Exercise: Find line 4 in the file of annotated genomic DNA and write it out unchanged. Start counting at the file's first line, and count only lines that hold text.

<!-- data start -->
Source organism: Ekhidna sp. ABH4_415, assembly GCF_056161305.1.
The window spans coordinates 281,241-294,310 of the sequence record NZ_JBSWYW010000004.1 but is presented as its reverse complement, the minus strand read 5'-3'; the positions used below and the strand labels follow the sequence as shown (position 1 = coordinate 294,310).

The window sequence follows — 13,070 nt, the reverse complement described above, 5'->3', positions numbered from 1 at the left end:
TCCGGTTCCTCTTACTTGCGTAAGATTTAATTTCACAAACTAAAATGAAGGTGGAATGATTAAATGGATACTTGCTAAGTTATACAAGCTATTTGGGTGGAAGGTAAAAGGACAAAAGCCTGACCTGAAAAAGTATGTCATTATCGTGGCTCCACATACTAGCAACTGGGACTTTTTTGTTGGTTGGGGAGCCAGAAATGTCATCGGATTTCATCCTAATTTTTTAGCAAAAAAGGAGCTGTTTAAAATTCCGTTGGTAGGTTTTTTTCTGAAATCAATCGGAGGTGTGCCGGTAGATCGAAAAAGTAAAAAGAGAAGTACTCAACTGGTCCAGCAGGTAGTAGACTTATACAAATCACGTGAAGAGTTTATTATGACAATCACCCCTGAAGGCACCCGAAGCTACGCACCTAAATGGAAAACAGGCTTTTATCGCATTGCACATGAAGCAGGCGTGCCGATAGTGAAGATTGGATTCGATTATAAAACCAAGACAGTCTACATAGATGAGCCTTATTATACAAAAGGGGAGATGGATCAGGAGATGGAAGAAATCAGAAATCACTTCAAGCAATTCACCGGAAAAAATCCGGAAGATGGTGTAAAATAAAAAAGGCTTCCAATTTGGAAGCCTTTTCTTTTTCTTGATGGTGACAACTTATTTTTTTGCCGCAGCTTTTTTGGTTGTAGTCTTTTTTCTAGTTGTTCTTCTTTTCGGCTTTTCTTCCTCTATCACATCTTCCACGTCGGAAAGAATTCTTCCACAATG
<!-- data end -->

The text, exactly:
TCCGGTTCCTCTTACTTGCGTAAGATTTAATTTCACAAACTAAAATGAAGGTGGAATGATTAAATGGATACTTGCTAAGTTATACAAGCTATTTGGGTGGAAGGTAAAAGGACAAAAGCCTGACCTGAAAAAGTATGTCATTATCGTGGCTCCACATACTAGCAACTGGGACTTTTTTGTTGGTTGGGGAGCCAGAAATGTCATCGGATTTCATCCTAATTTTTTAGCAAAAAAGGAGCTGTTTAAAATTCCGTTGGTAGGTTTTTTTCTGAAATCAATCGGAGGTGTGCCGGTAGATCGAAAAAGTAAAAAGAGAAGTACTCAACTGGTCCAGCAGGTAGTAGACTTATACAAATCACGTGAAGAGTTTATTATGACAATCACCCCTGAAGGCACCCGAAGCTACGCACCTAAATGGAAAACAGGCTTTTATCGCATTGCACATGAAGCAGGCGTGCCGATAGTGAAGATTGGATTCGATTATAAAACCAAGACAGTCTACATAGATGAGCCTTATTATACAAAAGGGGAGATGGATCAGGAGATGGAAGAAATCAGAAATCACTTCAAGCAATTCACCGGAAAAAATCCGGAAGATGGTGTAAAATAAAAAAGGCTTCCAATTTGGAAGCCTTTTCTTTTTCTTGATGGTGACAACTTATTTTTTTGCCGCAGCTTTTTTGGTTGTAGTCTTTTTTCTAGTTGTTCTTCTTTTCGGCTTTTCTTCCTCTATCACATCTTCCACGTCGGAAAGAATTCTTCCACAATG